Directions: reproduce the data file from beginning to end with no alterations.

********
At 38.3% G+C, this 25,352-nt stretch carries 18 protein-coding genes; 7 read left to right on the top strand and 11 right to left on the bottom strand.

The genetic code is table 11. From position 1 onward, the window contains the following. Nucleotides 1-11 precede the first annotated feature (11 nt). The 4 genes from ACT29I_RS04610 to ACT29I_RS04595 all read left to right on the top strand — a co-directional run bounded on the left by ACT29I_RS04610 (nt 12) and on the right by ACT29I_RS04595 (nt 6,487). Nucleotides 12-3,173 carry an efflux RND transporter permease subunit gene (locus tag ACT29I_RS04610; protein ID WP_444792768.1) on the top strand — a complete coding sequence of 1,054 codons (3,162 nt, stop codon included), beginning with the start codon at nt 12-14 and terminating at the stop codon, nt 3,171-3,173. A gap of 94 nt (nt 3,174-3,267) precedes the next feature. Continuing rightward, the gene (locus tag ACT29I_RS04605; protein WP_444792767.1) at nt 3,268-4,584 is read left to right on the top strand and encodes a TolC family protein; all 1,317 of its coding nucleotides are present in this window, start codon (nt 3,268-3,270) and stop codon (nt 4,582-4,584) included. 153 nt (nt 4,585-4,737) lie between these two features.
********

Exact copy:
At 38.3% G+C, this 25,352-nt stretch carries 18 protein-coding genes; 7 read left to right on the top strand and 11 right to left on the bottom strand.

The genetic code is table 11. From position 1 onward, the window contains the following. Nucleotides 1-11 precede the first annotated feature (11 nt). The 4 genes from ACT29I_RS04610 to ACT29I_RS04595 all read left to right on the top strand — a co-directional run bounded on the left by ACT29I_RS04610 (nt 12) and on the right by ACT29I_RS04595 (nt 6,487). Nucleotides 12-3,173 carry an efflux RND transporter permease subunit gene (locus tag ACT29I_RS04610; protein ID WP_444792768.1) on the top strand — a complete coding sequence of 1,054 codons (3,162 nt, stop codon included), beginning with the start codon at nt 12-14 and terminating at the stop codon, nt 3,171-3,173. A gap of 94 nt (nt 3,174-3,267) precedes the next feature. Continuing rightward, the gene (locus tag ACT29I_RS04605; protein WP_444792767.1) at nt 3,268-4,584 is read left to right on the top strand and encodes a TolC family protein; all 1,317 of its coding nucleotides are present in this window, start codon (nt 3,268-3,270) and stop codon (nt 4,582-4,584) included. 153 nt (nt 4,585-4,737) lie between these two features.